MARBURG, Germany, July 24 (UPI) — Children who tangle with the law early in life do not necessarily become career criminals, researchers in Germany suggest.
Helmut Remschmidt and Reinhard Walter of Philipps University in Marburg, Germany, say the Marburg Child Delinquency Study is a longitudinal, observational study in which the authors investigated how often children who were registered by the police as committed criminal offenses before age 14, committed criminal offenses as adults.
A control group consisted of people who had not had been accused of any criminal offenses.
Remschmidt and Walter obtained data concerning the life history, family circumstances, health, schooling, vocational training and personality structure of 263 subjects age 18 or older.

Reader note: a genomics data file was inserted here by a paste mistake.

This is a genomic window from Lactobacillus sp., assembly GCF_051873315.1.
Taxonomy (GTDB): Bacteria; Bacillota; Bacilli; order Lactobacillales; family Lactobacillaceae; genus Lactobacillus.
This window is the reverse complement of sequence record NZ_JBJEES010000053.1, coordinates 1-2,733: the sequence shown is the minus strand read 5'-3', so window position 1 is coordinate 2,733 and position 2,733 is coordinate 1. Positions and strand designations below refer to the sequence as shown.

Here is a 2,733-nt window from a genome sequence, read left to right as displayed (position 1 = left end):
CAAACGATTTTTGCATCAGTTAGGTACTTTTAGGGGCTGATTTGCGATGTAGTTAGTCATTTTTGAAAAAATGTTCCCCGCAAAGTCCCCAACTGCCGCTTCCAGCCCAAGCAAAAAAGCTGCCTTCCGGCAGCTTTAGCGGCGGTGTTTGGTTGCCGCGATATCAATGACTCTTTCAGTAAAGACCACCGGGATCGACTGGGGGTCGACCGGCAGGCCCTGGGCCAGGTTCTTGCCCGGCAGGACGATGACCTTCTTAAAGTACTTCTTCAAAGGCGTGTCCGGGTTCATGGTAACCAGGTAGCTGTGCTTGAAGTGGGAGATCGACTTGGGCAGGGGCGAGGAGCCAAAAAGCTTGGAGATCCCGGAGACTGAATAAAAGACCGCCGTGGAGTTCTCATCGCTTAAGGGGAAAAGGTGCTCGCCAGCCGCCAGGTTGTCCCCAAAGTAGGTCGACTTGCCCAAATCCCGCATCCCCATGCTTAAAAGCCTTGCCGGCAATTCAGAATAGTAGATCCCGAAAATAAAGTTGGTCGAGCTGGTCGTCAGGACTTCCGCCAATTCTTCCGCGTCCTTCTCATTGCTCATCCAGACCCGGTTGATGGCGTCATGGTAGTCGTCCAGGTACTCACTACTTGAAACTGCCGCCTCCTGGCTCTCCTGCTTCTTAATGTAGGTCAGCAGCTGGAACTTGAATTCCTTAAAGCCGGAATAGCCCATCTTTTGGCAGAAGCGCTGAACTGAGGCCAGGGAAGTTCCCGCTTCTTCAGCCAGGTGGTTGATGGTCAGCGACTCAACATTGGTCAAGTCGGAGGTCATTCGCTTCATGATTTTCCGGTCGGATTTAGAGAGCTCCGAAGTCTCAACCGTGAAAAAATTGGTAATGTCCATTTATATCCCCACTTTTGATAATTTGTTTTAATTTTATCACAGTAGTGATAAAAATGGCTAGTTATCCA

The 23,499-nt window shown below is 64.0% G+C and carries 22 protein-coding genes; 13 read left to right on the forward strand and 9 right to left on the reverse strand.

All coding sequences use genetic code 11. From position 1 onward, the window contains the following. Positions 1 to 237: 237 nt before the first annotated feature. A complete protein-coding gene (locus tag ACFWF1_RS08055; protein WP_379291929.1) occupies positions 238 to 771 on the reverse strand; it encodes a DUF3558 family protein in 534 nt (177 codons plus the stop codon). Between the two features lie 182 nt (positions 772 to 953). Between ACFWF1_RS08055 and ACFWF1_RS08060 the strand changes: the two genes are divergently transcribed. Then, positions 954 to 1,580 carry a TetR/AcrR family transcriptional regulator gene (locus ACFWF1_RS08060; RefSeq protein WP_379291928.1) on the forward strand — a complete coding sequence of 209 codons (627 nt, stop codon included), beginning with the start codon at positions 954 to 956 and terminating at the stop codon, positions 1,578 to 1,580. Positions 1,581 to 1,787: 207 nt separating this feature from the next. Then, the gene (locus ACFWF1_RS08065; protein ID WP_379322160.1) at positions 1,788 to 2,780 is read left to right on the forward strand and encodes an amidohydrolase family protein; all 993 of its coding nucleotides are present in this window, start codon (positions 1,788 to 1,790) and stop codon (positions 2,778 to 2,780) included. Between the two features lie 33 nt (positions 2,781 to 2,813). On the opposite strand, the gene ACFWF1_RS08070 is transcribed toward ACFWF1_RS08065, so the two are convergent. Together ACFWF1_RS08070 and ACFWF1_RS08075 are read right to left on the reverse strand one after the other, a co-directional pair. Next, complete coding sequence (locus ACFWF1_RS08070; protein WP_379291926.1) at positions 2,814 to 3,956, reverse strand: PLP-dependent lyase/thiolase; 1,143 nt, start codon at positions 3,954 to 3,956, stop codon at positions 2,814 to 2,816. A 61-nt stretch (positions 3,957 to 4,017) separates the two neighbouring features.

The study, published in the Deutsches Arzteblatt International, finds the juvenile delinquents fall into two categories — those who become chronic offenders into adulthood, described as “persisters,” and those who are delinquent only in childhood and/or adolescence, but not in adulthood, described as “desisters.”
The researchers say social and familial risk factors were the best predictors of criminal behavior in adulthood, followed by some personality traits, such as emotional lability — emotional displays — and nervousness.
However, three risk factors seem to be specific for criminality — male sex, early onset of aggressiveness and the negative influence of delinquent peers.
Copyright 2010 United Press International, Inc. (UPI). Any reproduction, republication, redistribution and/or modification of any UPI content is expressly prohibited without UPI’s prior written consent.